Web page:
Current and former employees of Jasper Park Lodge will gather together this weekend for a reunion commemorating the resort’s 90th year.
Like any other reunion, it will be filled with memories, laughs and plenty of reminiscing.
Cheryl Johnston, the president of the JPL Staff Alumni Association and a former JPL nurse, has been organizing these reunions since 1991. There have been four in total, with this year’s celebration being the fifth.
“The reason I do this is it gives me great pleasure to bring people back together,” she said on the phone from her Ontario home. “Reunions are about getting together, talking over old times and sustaining the relationships and the friendships you developed all those years ago.”
Johnston was a nurse at Jasper Park Lodge during the summers of 1971 and 1972. When she started at the age of 22, she was the youngest nurse to work there – a record she may still hold, since the lodge no longer had nurses after Canadian Pacific Hotels bought it in the late 1980s.
Along with being the youngest nurse, Johnston was probably also the only one to go on a date with Tommy Smothers.
Smothers, a comedian in the 1970s who had a television show with his brother Dick, called The Smothers Brothers, was visiting the lodge in April of 1971.
After cutting his finger, he found himself in the care of Johnston in the nurse’s station.
“I got to put a Band-Aid on his finger,” she said with a laugh. “And then he said to me, ‘What is there to do around here?’ And I said, ‘Well you can come to the staff pub.’
“So I went to the dining room with him for dinner because that’s where the nurses ate and that’s of course where the guests ate, and afterwards I took him to the staff pub.
“It was really hilarious because as the evening progressed, he got drunker and drunker and drunker and everybody was just baiting him. But he wound up passing out,” she said while laughing.
Johnston said she always enjoyed it when celebrities came to the lodge. But even when they weren’t there, she had good times with her friends and co-workers, either hanging out at the pub or going out for BBQs.
She said she’s really looking forward to an opportunity to reconnect with all of those old friends.
“A lot of them I haven’t seen for 20 years and some of them I haven’t seen for 40 years, so it will be really nice to see those people again,” she said.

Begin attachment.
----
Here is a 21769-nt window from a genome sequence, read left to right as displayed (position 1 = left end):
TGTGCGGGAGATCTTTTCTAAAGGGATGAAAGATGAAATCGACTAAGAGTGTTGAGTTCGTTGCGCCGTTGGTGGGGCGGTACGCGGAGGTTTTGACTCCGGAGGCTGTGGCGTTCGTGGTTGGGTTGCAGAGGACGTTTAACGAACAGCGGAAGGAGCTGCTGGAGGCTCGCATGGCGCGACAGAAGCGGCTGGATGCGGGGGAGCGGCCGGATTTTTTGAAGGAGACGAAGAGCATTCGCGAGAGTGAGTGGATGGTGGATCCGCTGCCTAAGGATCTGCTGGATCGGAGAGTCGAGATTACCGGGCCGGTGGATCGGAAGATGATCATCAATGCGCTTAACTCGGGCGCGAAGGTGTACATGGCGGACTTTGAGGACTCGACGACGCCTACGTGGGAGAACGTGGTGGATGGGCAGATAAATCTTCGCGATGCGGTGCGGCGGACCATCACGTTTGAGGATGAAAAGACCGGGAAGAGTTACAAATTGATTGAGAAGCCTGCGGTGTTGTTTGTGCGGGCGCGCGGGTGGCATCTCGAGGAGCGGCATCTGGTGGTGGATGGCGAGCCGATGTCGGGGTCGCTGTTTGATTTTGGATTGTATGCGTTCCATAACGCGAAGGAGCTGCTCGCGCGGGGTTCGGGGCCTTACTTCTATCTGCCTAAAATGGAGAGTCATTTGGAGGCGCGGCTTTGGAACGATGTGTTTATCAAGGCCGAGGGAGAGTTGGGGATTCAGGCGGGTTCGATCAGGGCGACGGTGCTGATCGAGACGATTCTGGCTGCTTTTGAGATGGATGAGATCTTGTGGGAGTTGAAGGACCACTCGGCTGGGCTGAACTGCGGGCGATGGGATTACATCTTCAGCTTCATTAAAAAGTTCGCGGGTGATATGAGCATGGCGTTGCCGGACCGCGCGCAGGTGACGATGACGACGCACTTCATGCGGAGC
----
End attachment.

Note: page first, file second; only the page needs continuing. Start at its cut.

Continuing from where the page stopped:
Johnston said there is special bond between former JPL staff, whether those people worked together or not.
“We all share the same kind of spirit,” she said. “People that worked there in the 20s or 30s or 40s or 50s and all the way up, we all have a great sense of camaraderie.
“When we listen to people talk who worked there, say in the 40s and the 50s, the kinds of things they did are the same kinds of things that we did later on. Actually I think they got away with a lot more than we would have,” she said with a laugh.
This weekend’s reunion begins on Friday night with a reception at the Golf Clubhouse. Johnston said there are more than 70 people registered to take part in the weekend already, with some people coming from as far away as New Zealand and England.
Johnston said included in those 70 people will be one of JPL’s longest standing employees, if not the longest, golf pro Ron MacLeod who worked for the lodge from 1952 to 1993.
For people who haven’t registered, it’s not too late, she said. To participate in the weekend, attend the reception, which begins at 8 p.m., and register there.
On Saturday, April 21, there will be a group photo of all of the participating JPL alumni in the morning. And there will also be property tours between 10 a.m. and 3 p.m., so people can see how the site has changed over the years, and a memorabilia room in the lower lobby. That evening there will again be a reception, this time in the Mary Schaffer Ballroom from 5:30 to 7:30 p.m., followed by dinner and dancing.